Separation Myths About So-Called Common Law Couples1st Feb 2018
Let’s get this absolutely clear from the start – there is no such thing as common law ‘marriage’. You don’t get extra rights because you lived with your partner for a certain period of time.
Now let’s look at some of the most common myths in more detail, based on the questions our family law solicitors get asked a lot.
We’ve deliberately phrased these questions exactly the way we get asked them – warts ‘n’ all – because it helps show how some people assume (wrongly) that they have rights when they don’t.
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What Is Common Law? What Does It Mean?
Common law is simply law that stems from decisions made by judges. They set precedents that help to guide the courts in future. It’s not some kind of bill of rights.
What’s A Common Law Partner?
There’s no such thing as a ‘common law partner’. The term is a myth, a self-contradiction.
What unmarried couples mean (and should say instead of the term ‘common law partners’) is that they are cohabiting partners.
Cohabiting partners who separate do not have common law rights. Living together with someone in a relationship does not entitle you the same rights as if you were married.
Ask our separation solicitors for more advice about what to do if your relationship is ending.
What’s A Common Law Relationship?
Like the example above, this is another self-contradicting term, another myth. ‘Common law relationship’ is a legally inaccurate misnomer. A better term would be ‘cohabiting relationship’.
What is Common Law Marital Status?
“Non-existent!” is the short answer. Common law marriage is not a legal entity so by definition you can’t have common law marital status. You’re either married or you’re not – there’s no common law ‘halfway house’.
Are Common Law Spouses Responsible For Debt?
As you’ve just read above, ‘common law marriage’ doesn’t exist…so you can’t be a common law spouse. You’re a cohabiting partner – not a spouse. Legally the term ‘spouse’ applies only to people who are married.
So as a cohabiting partner (the correct term), are you responsible for your partner’s debts? Only if you both signed a contract. If you didn’t sign, you’re not liable.
Is a Common Law Wife Or Husband Entitled To Half Their Partner’s Assets?
No – again because the idea of a ‘common law wife/husband’ is sheer myth!
Some people believe wrongly that if you live with someone for two years or more then you are automatically entitled to a share of their property. You are not.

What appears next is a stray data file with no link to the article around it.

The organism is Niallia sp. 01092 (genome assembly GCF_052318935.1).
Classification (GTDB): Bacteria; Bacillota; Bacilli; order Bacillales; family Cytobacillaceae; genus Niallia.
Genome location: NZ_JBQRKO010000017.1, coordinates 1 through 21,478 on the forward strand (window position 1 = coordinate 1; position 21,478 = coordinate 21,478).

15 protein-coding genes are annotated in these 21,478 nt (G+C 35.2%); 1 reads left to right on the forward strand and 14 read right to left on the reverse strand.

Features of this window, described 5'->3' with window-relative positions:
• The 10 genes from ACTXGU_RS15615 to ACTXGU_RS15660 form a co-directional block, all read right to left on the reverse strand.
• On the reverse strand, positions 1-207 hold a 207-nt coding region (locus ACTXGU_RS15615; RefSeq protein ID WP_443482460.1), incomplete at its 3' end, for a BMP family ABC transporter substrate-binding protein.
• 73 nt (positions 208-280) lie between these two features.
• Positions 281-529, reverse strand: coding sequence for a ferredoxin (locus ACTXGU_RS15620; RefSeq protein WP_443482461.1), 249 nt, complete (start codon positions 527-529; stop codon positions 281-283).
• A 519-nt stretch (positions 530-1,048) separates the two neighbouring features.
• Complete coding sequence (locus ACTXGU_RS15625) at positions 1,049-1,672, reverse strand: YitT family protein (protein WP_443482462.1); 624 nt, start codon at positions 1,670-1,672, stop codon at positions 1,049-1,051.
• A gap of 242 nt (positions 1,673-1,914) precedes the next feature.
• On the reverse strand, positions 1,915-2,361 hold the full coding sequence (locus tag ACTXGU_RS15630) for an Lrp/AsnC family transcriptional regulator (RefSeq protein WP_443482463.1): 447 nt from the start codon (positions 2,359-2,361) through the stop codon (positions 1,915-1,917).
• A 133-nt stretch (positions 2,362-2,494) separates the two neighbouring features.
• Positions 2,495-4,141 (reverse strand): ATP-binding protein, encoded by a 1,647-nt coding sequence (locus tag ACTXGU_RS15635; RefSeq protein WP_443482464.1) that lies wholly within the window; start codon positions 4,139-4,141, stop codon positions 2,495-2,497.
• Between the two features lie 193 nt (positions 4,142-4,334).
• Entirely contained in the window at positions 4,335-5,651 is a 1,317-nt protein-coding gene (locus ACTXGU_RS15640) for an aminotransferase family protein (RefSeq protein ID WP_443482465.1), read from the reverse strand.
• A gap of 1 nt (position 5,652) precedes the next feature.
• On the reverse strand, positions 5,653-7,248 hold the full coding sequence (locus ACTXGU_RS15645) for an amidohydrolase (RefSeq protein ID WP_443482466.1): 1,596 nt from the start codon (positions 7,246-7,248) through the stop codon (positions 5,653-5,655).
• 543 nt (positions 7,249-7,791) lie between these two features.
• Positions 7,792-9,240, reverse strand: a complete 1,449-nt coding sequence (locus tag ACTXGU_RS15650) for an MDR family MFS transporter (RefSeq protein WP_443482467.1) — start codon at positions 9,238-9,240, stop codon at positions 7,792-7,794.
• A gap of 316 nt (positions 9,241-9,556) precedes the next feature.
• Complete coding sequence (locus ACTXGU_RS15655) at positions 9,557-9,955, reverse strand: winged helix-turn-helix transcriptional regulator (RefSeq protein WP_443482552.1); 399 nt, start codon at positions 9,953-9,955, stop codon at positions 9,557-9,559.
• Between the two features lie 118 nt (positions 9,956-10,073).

There is no legal obligation for cohabiting couples to support each other financially. Married partners have a legal duty to support each other – non-married partners do not.
At a headline level, the fact that you lived with someone for a month, two years, five years, 20 years and so on does not guarantee you a share of your former partner’s property or the family home.
But even if you’re not a legal owner, you may be able to convince a court to give you a share if you can prove that you:
- contributed financially towards the family home
- agreed that you should have a financial interest in it
- relied upon that to your detriment.
Ideally, it’s better to resolve the finances out of court using negotiations, mediation or collaborative law.
Is a Common Law Wife (Or Husband) Entitled To Alimony?
You know from the previous section that there’s no such thing as a common law wife or husband.
And nor is the term ‘alimony’ recognised in English law. But people tend to use the word because they’ve heard it on TV.
An unmarried partner who stays at home to look after the children can’t make claims in their own right for property, maintenance or pension-sharing.
But the family courts can make financial orders for the benefit of the children. The court will always put their interests first – whether you are married or not.
Find out more about children arrangements and financial claims.
Can You Claim Pension Benefits As A Common Law Spouse?
While the term ‘common law spouse’ is incorrect, you may be eligible for dependent’s or survivor’s benefits.
Can You Claim Common Law Rights Without Living Together?
You can’t claim rights for ‘common law marriage’, ‘common law spouse’ or any of the other spurious terms that we’ve already debunked. It doesn’t matter whether you lived together or not.
But if you can prove that you contributed to a property during a relationship (even if you didn’t live there) then you may be entitled to a share of it.
Book A Free Or Fixed Fee Initial Chat
As you can see, cohabiting partners are at a definite legal disadvantage when compared with married couples.
But there may be solutions – as some of the examples above show. Every couple’s circumstances are different so it pays to get expert legal advice.
Book a free phone chat or fixed fee meeting – or contact family law solicitor and collaborative lawyer Bruce Gaudion for more information, 01202 355697.